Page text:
According to the National Institute of Mental Health, approximately 10% of the adult population is afflicted with phobias. Defined as an extreme or irrational fear of or aversion to something, phobias can cause symptoms such as dizziness, nausea and breathlessness. In extreme cases, phobias can lead to a full blown panic attack. For most of us, though, these are simply things or situations which we tend to avoid – until we’re confronted with them, say, in a haunted house…
In no particular order, here are ten common phobias, or things that go bump in the night:
Mysophobia. Defined as a pathological fear of contamination or germs, this was a condition said to have plagued reclusive billionaire Howard Hughes in the later years of his life. Rumor had it that even his daily newspaper came wrapped in an outer layer of newspaper. Imagine Howard’s reaction to a plague-infested zombie, reaching out with raw, flesh-rotted fingers…
Trypanophobia. Fear of needles is not uncommon. Most of us don’t like injections. So think about being chased by a bloodied, undead, zombie nurse with a very large, very dirty syringe!
Cynophobia. Many people are afraid of dogs. Some people are so afflicted that they’re even afraid of cute little puppies. Everybody’s afraid of the large, horrific, wolf-like mutant canines that stalk the halls of the Cutting Edge!
Coulrophobia. Originally intended to entertain children, clowns unfortunately often have the opposite effect on the youngest members of the population, causing childhood traumas that lead to a lifelong fear of these oddly-painted, freakish beings.
Agoraphobia. Often thought to be a fear of public places, agoraphobia is also a fear of being trapped, of being unable to escape, being suffocated by crowds and unable to break free. Imagine being surrounded by a crowd of evil clowns!
Ophidiophobia. From the Greek word, “ophis,” or snake, this is a phobia common to many people in varying degrees. There’s just something about the way a snake slithers around your ankles that makes the hair stand up on the back of your neck. And knowing that things are slithering around in the dark where you can’t see them, well that’s just creepy!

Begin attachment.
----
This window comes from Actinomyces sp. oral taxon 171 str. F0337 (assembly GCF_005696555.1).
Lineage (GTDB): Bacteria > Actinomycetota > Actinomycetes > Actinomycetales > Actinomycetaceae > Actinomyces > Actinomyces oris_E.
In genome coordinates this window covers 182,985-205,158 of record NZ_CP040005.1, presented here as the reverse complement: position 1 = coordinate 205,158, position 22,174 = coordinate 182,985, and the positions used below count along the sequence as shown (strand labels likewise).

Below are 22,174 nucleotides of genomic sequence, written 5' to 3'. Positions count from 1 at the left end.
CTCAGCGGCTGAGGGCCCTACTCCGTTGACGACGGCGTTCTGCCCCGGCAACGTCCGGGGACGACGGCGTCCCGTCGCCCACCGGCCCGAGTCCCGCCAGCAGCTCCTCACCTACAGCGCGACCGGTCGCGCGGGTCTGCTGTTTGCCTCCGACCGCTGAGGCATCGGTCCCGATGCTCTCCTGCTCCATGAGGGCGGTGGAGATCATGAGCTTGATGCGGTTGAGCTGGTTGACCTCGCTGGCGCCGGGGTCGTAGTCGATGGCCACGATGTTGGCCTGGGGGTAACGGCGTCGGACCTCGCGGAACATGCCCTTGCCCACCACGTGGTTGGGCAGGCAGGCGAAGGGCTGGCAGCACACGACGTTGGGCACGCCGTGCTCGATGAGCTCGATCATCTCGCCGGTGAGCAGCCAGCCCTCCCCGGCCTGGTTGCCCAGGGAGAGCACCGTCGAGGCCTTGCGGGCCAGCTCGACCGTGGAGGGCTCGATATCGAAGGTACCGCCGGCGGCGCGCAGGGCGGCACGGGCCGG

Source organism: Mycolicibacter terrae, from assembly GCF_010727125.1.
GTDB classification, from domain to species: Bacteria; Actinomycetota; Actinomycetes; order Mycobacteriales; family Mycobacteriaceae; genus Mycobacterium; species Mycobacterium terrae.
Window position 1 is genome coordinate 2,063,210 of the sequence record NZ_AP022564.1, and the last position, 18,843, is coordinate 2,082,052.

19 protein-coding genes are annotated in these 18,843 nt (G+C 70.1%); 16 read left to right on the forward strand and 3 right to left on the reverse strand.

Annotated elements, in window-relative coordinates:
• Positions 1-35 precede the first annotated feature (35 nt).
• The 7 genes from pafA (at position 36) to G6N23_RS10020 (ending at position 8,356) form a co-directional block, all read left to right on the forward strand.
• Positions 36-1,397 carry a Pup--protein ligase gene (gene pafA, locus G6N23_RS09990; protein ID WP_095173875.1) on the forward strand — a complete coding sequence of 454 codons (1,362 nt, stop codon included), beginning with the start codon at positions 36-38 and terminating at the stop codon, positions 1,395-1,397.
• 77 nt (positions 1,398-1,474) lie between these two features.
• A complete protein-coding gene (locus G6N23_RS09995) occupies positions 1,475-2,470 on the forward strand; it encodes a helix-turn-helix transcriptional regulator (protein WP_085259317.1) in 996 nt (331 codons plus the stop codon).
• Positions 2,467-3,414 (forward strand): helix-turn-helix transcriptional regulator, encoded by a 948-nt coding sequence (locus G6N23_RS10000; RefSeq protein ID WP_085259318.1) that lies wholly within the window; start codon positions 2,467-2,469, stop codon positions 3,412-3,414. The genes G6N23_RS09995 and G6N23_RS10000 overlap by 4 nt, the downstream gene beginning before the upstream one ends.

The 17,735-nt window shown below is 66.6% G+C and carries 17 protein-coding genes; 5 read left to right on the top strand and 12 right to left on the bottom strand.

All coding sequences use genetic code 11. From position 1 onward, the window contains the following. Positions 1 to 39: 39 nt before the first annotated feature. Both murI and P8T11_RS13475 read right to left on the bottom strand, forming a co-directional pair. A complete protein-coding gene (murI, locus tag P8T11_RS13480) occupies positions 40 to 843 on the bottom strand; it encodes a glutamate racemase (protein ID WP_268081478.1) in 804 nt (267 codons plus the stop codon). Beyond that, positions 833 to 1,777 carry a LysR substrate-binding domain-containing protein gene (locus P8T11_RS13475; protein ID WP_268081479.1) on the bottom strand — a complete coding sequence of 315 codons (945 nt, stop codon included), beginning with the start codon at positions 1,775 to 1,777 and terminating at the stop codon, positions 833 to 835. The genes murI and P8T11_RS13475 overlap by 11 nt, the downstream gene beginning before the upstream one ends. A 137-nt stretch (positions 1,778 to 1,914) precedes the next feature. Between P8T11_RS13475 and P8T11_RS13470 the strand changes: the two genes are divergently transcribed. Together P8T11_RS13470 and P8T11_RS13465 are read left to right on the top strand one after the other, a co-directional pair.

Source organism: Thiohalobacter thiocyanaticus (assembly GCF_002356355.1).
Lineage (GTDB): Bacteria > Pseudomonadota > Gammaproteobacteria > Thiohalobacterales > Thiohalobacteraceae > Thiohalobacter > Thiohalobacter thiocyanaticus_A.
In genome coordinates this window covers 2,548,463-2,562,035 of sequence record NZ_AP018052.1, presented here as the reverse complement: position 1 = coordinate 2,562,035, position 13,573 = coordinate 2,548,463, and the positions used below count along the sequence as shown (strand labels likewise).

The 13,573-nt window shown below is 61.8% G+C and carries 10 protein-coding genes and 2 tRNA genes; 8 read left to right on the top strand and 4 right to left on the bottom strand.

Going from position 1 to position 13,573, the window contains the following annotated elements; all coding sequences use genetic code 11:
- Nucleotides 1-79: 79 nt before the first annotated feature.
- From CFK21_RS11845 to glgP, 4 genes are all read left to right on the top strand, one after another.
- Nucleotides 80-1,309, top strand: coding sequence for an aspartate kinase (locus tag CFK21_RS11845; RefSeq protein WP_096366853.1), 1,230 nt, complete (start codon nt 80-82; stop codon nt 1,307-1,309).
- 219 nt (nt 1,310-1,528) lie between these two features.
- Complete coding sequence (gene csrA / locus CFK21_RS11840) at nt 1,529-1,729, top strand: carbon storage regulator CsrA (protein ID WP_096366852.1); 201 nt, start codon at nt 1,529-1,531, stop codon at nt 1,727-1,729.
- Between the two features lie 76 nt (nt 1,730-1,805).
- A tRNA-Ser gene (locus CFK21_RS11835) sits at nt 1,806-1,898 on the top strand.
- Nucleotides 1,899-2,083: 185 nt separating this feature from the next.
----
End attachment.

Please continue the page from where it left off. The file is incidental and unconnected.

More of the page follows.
Acrophobia. Fear of heights, it has been suggested, may be simply an early adaptation to a world in which falling posed a significant danger to early humans. Fear of falling and fear of loud noises are two very common inborn fears. Watch your step at the Cutting Edge!
Astraphobia. As with the fear of falling, fear of loud noises is completely natural, so fear of thunder is not terribly unusual. Combine it with the fear of electric shock from a lightning strike, and you have a very powerful combination!
Arachnophobia. Although spiders are very helpful creatures that eat other, more pestiferous insects, and only a small percentage of spiders are poisonous, there’s just something, well, creepy about them. Maybe it’s their ability to drop down from the ceiling unexpectedly, or to jump out from a dark corner. . Creepy crawlers abound in the Cutting Edge!
Fear of the Unknown. While not technically a phobia, fear of the unknown is perhaps the greatest fear known to man. Fear of the unknown can be positively paralyzing, because without knowing what is ahead of us, we tend to conjure up the worst. No Hollywood special effects artist, computer graphics generator or movie studio is capable of producing a more powerful image than what we create in our own minds. Perhaps the most terrifying movie scenes ever filmed are those that merely suggest a horrific scenario, and leave the rest to our imagination.
Even though we know – or think we know – that no one has ever been killed, or maimed, or infected in a haunted house – that’s been documented, anyway, we aren’t quite sure. After all, there’s a first time for everything, isn’t there?